Sanitary franchise set for launch

In an effort to solve the problem of the scarcity of sanitary towels in the country, Sustainable Health Enterprises (SHE), an international body, has moved to produce the products locally so that they can be accessed by Rwandan girls and women at affordable prices.

In an effort to solve the problem of the scarcity of sanitary towels in the country, Sustainable Health Enterprises (SHE), an international body, has moved to produce the products locally so that they can be accessed by Rwandan girls and women at affordable prices.

As part of its project SHE is developing a franchise model to manufacture and distribute eco-friendly sanitary pads in the country using local materials, such as banana fiber starting next month.

In an interview SHE Director Julian Kayibanda confirmed that the organisation will introduce its pilot product next month to address prevailing needs of affordable sanitary products.

“Lack of eco-friendly and affordable sanitary pads is a problem that is affecting girls and women’s productivity, which in the end affects the economy of any nation, hence the need to deliver a sustainable solution,” Kayibanda said.

According to SHE statistics, if ignored women absenteeism from work and school during their menstrual periods will cost the country up to $115m a year.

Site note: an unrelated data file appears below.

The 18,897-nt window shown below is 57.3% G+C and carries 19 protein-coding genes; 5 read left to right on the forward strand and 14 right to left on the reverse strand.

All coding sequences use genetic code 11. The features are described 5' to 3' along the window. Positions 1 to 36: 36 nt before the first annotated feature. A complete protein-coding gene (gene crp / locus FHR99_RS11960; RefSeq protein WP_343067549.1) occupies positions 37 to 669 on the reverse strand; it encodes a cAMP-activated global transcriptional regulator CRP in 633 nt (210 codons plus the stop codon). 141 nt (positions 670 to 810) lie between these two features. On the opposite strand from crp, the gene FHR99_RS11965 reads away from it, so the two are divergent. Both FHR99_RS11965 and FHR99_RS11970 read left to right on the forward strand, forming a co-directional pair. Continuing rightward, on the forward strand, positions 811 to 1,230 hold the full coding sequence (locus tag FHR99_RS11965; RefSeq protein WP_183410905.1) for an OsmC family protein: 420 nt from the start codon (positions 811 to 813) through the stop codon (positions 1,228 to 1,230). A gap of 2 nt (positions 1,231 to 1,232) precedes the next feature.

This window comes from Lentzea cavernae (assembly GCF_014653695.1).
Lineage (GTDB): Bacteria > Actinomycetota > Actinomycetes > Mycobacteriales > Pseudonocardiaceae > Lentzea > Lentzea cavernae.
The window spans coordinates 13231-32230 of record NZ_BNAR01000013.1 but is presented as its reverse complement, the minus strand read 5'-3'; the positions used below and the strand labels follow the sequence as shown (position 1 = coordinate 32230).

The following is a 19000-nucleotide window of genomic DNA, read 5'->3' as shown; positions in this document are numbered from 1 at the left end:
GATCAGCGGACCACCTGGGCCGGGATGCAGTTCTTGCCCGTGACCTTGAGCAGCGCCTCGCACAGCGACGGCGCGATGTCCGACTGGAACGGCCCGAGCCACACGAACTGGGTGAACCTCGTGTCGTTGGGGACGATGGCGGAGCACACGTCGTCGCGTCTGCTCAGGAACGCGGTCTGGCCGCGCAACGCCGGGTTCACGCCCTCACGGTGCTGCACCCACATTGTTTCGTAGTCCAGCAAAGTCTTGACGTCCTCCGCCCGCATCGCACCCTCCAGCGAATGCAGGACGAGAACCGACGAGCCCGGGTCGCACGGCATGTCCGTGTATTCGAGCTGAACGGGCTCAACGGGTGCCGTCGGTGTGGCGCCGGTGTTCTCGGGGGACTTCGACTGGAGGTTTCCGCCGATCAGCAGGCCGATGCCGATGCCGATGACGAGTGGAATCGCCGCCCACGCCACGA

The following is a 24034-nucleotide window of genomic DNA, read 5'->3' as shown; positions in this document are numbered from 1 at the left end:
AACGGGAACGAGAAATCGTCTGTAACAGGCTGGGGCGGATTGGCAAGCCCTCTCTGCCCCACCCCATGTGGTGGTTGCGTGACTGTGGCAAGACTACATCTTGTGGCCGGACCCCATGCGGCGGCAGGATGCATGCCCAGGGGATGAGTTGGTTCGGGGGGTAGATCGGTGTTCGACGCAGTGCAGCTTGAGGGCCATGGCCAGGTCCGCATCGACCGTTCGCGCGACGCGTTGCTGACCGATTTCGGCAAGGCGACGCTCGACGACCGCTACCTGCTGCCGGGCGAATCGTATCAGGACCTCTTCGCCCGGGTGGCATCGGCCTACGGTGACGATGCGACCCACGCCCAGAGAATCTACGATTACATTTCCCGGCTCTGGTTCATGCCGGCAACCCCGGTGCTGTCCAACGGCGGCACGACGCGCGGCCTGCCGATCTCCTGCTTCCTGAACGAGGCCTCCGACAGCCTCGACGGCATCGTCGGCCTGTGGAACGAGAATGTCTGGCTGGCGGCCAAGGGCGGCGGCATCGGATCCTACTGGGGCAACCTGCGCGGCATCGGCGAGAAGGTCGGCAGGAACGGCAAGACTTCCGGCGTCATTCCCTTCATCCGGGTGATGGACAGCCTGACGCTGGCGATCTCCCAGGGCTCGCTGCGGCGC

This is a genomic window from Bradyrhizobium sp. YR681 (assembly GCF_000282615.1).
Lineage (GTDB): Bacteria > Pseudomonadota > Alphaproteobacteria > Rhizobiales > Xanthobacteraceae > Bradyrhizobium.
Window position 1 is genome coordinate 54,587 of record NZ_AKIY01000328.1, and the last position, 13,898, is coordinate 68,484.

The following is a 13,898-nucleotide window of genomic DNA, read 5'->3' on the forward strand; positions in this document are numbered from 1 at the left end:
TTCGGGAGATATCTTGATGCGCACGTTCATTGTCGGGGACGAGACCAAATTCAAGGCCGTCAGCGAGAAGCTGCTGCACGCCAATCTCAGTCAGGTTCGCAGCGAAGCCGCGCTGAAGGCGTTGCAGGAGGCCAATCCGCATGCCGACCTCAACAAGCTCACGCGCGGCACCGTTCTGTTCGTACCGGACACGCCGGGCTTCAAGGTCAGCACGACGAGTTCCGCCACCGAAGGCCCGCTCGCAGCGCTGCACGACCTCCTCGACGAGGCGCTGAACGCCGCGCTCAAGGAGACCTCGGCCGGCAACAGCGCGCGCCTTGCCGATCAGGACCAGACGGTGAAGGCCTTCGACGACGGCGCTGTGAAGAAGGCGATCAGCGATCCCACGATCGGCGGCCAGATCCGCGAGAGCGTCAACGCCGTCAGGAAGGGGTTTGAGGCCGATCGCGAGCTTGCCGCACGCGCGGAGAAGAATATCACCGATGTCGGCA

The project that targets a countrywide rollout, has already commenced feasibility studies in the districts of Rulindo, Karongi, Bugesera and Nyamagabe, the product will however be availed across the country.

“The health and hygiene training will kick off this month alongside a pilot product in October while the women production training will start December. The product will be officially launched countrywide in March 2010 to coincide with the Women’s day celebrations,” Kayibanda said.

The product is designed for the rural woman/school going girls who so far have no access.

According to Kayibanda, if produced, their sanitary napkins are guaranteed to be significantly cheaper than any other leading brand in the market.

“Right now the cheapest pack of 10 pads is RWF 500-600; we are looking to bringing the price to less than that.”

Though the project will roll out first in Rwanda, it targets to move on to other countries that face similar challenges at a later stage.

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